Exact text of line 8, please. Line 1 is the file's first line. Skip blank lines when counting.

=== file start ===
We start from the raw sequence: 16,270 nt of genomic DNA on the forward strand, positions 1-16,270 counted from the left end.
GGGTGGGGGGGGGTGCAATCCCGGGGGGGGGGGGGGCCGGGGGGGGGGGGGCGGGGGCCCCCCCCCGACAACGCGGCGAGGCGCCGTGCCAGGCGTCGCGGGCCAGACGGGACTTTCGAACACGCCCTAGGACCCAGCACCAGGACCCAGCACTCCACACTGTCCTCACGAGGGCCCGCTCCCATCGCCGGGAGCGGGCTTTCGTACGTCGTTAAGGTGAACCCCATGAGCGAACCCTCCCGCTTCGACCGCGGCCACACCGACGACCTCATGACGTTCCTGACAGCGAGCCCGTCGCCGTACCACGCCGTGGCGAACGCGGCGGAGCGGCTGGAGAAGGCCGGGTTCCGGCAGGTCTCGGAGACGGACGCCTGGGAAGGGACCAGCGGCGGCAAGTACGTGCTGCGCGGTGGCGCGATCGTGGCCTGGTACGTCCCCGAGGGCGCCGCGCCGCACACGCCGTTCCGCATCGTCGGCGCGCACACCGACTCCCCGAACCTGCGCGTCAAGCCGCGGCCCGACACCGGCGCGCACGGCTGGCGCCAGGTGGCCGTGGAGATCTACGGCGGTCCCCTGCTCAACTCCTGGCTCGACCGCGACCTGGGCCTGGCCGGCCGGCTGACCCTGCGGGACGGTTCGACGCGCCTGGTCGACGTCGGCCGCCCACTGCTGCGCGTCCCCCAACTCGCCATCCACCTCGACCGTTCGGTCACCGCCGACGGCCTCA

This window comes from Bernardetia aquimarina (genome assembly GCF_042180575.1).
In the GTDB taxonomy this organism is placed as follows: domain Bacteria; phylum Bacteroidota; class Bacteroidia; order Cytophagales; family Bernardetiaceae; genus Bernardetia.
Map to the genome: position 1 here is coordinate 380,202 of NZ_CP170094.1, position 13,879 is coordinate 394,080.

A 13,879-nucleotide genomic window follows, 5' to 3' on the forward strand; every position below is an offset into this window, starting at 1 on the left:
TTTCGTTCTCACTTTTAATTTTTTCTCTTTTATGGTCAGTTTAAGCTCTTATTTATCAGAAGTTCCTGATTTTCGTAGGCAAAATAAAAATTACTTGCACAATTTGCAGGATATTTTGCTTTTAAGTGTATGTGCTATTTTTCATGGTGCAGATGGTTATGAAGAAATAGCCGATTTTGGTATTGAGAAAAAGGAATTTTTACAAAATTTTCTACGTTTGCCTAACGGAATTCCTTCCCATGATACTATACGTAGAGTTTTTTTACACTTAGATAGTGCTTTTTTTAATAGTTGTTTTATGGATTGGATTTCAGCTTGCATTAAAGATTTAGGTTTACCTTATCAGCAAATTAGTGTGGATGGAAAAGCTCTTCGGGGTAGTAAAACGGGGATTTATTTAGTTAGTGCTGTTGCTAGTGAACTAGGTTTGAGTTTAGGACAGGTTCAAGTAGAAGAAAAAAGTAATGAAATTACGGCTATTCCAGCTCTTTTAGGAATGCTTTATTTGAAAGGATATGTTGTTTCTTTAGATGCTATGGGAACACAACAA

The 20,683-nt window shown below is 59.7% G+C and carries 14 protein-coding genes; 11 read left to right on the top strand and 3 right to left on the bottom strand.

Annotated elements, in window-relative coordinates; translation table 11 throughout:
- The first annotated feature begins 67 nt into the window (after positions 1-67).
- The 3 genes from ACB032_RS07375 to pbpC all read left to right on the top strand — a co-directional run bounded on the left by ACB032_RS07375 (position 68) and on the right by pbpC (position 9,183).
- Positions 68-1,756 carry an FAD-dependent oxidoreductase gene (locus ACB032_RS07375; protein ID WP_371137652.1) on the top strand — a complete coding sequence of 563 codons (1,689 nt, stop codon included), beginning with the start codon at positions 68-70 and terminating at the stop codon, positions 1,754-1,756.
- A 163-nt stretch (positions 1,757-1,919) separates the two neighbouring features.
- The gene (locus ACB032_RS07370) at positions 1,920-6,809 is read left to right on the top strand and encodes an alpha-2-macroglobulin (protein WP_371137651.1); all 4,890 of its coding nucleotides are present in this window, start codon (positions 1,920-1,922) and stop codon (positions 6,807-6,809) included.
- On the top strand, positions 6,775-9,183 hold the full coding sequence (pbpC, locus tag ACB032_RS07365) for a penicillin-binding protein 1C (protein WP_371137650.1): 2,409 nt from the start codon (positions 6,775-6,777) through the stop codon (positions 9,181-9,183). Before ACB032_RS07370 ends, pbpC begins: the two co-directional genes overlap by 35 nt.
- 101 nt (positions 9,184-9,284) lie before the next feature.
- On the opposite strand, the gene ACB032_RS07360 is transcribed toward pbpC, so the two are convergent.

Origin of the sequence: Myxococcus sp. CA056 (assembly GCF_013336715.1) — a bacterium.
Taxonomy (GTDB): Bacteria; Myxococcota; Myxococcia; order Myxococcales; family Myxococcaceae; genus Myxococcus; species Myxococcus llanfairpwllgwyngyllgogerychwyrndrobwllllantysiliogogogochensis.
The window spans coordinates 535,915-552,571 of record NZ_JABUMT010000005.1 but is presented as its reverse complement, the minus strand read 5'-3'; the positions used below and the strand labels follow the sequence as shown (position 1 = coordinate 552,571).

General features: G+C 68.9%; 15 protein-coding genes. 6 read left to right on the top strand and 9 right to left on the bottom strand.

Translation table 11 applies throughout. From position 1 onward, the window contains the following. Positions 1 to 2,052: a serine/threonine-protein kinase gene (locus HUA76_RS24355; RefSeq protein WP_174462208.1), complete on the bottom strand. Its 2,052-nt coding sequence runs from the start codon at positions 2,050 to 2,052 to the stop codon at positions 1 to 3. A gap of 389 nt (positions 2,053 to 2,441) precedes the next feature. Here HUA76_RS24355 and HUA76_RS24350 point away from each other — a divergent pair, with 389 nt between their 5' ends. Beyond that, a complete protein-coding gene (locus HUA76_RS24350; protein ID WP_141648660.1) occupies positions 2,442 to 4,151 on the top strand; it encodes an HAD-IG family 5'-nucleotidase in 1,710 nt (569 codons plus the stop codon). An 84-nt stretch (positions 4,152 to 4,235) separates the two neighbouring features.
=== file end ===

The 20,683-nt window shown below is 59.7% G+C and carries 14 protein-coding genes; 11 read left to right on the top strand and 3 right to left on the bottom strand.